BY CHUCK VANDENBERG
WEST POINT – She wants to the be “the top dog” in early childhood education, and she’s got the pedigree and passion to make it happen.
Asia Millizer, a former staffer with Head Start out of Community Action of Southeast Iowa is the new owner of the Little Scholars Preschool in West Point.
She purchased the early education center from Jill Kruse in June and is well on her way to reopening the business to service families in southeast Iowa.
Millizer was with Head Start for the past five years as an instructional coach for all Head Start and Early Head Start classrooms in four southeast Iowa counties, and said she “absolutely loved it”.
“I’m very passionate about their mission, but it’s always been my dream to have my own place and my own preschool. When I found out Jill was going to be closing I reached out to her… and here we are,” Millizer said Tuesday.
Millizer is currently accepting registrations for acceptance into the program and is going through the proper licensing and Department of Human Services regulations to be able to open in the fall.
In the meantime, she’s offering parents an incentive to check out the new brand. Information on registering can be obtained by emailing Millizer at email@example.com or by calling her at 319-457-1395.
Anyone registering before July 1 will have all registration fees waived and receive a 5% discount on the first three months of tuition. Anyone registering by Aug. 1 will still get the waived registration fees.
The school is located at 311 Avenue D in West Point and has been knows as the Little Scholars Preschool for about 15 years. Millizer is changing the name per a recommendation from DHS to avoid any overlaps. When the school opens in the fall it will be called Little Sprouts Preschool.
Millizer said the name is similar because she wants people to know that Little Scholars was a high quality early education program, and she plans on continuing that tradition in a county where high quality child care is in demand
“Lee County has a real need for child care and quality programming and Little Scholars has a history of providing that,” she said.
“I looked at other options and nothing really struck me as something I wanted to take a chance with, but Little Scholars came along and it seemed like a good fit. We’re very excited.”
She said Kruse and her staff have been wonderful in the transition and she couldn’t imagine the transition without their help.
“They’ve been absolutely wonderful to work with. They’ve been readily available and helped with communication between families and myself.”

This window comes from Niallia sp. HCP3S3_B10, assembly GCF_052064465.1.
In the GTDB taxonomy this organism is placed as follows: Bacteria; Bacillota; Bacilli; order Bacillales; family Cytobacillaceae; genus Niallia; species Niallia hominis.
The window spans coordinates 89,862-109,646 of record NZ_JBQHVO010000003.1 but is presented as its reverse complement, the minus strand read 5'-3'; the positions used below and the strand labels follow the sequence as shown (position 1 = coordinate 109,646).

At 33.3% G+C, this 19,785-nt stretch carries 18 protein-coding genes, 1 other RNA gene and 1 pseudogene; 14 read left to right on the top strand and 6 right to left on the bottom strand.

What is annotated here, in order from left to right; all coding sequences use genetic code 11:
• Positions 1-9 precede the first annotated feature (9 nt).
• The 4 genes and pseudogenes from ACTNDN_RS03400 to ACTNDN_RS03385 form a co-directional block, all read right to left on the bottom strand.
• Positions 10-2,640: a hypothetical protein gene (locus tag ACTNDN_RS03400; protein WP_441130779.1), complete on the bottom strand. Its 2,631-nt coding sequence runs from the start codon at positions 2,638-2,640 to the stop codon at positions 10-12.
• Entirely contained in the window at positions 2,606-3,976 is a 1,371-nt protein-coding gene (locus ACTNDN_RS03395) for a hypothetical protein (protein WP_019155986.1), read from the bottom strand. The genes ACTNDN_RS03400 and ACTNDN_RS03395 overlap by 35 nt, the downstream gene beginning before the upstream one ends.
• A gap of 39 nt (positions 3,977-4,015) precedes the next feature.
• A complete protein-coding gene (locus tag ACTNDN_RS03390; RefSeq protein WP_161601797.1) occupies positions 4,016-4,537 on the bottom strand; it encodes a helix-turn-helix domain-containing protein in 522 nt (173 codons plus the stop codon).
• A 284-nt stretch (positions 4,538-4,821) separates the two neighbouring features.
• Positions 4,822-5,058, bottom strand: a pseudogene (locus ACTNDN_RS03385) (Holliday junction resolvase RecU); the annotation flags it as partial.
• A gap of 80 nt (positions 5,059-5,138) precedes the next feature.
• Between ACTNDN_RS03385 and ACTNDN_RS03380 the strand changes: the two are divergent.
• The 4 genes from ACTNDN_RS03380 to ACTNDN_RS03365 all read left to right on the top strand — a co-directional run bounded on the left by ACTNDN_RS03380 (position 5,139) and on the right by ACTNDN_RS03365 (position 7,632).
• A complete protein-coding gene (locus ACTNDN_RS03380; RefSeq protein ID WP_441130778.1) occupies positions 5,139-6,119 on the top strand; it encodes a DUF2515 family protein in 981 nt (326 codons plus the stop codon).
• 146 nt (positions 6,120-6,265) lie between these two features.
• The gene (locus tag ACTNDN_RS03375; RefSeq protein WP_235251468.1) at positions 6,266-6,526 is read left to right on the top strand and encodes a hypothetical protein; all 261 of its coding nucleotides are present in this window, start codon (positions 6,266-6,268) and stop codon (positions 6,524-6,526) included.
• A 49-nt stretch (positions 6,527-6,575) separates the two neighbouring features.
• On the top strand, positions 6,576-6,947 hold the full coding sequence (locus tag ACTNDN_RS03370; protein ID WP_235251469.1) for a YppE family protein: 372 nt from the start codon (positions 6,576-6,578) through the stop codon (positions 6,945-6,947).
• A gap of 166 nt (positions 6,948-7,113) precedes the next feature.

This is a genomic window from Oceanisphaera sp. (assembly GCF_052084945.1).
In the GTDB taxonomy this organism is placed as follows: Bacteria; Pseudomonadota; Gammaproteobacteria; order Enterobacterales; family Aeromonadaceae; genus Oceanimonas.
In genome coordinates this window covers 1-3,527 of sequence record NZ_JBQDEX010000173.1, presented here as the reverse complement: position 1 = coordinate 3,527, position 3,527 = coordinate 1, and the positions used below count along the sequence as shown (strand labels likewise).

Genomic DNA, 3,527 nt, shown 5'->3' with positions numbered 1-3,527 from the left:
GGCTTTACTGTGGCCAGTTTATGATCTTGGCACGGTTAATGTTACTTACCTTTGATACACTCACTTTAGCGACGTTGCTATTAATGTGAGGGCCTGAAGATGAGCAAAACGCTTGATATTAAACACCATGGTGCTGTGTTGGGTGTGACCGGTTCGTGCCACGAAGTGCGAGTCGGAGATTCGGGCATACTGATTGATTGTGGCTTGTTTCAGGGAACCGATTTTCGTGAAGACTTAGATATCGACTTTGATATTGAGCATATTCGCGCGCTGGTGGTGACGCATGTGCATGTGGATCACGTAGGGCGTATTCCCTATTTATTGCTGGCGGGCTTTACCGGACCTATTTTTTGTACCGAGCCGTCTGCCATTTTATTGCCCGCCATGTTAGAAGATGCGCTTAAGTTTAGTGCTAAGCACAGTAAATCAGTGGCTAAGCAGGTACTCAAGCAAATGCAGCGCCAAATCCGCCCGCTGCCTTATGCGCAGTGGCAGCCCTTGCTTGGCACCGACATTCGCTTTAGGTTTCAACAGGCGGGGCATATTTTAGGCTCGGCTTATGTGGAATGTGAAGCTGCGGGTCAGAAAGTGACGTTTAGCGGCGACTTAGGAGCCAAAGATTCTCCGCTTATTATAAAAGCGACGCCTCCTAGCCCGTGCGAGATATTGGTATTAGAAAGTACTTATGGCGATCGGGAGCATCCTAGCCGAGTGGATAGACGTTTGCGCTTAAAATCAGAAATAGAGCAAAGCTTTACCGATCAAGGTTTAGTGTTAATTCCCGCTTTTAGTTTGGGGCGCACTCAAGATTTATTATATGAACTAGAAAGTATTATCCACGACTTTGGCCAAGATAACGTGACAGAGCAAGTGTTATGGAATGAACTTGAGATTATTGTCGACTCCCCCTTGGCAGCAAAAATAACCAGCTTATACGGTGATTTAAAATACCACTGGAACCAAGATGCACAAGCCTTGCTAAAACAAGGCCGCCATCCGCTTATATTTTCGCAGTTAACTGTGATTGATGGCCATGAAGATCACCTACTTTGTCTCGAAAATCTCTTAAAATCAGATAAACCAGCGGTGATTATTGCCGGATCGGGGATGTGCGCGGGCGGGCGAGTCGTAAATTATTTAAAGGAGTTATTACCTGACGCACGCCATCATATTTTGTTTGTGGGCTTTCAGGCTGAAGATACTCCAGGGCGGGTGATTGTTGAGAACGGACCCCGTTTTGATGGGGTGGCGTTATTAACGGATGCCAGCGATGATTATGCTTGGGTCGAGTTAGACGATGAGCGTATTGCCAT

Millizer said she has already been looking for associates to hire to keep the ratio of staff to students very small.
“We will follow DHS licensing guidelines for classroom ratios. We’re probably going to hire two associates no matter what, just because smaller ratios are are always better,” she said.
Kruse was forced to close the center following the governor’s declarations around the coronavirus outbreak. Millizer was then made aware of Kruse’s decision to not reopen the center after 15 years serving families in southeast Iowa.
The preschool will be program during the regular school year, but Millizer said she is already in the process of surveying families to see if there are other needs. She said a summer enrichment program is not out of the question at this point.
“The sky’s the limit. Lee County has a lot of opportunity and need and spots are filling up. All people need to do is contact me through Facebook or my email address and I can get them a form,” Millizer said.
“I’m so passionate about early childhood and I’m determined to make this a success. Little Scholars has a reputation of high quality Montesorri Curriculum and other enrichment activities and we’re going to continue that. Were gonna be top dogs in early childhood.”
Those interested can reach Millizer at firstname.lastname@example.org or by text at 319-457-1395. The Little Scholars Facebook page is still at https://www.facebook.com/Littlescholarswp/.
Kruse said she was forced to close on Friday the 13th of all days in March.
“It was kind of a shock. I still had planned on reopening even though I knew my lead teacher was going to retire,” Kruse said. “But as this COVID hit, I started to think maybe this is the time for a new chapter in my life and I didn’t know what it would look like in the fall.”
Kruse said she applied for state grants for gap funding, but was declined for any of the state grants and didn’t really understand that, but said the decision was one she was comfortable with.
She said Millizer contacted her initially through Facebook and the two hit it off.
“She’s going to have no problem taking over the preschool. It’s a Montesorri based program so she’ll get certified for that and should be done by spring.”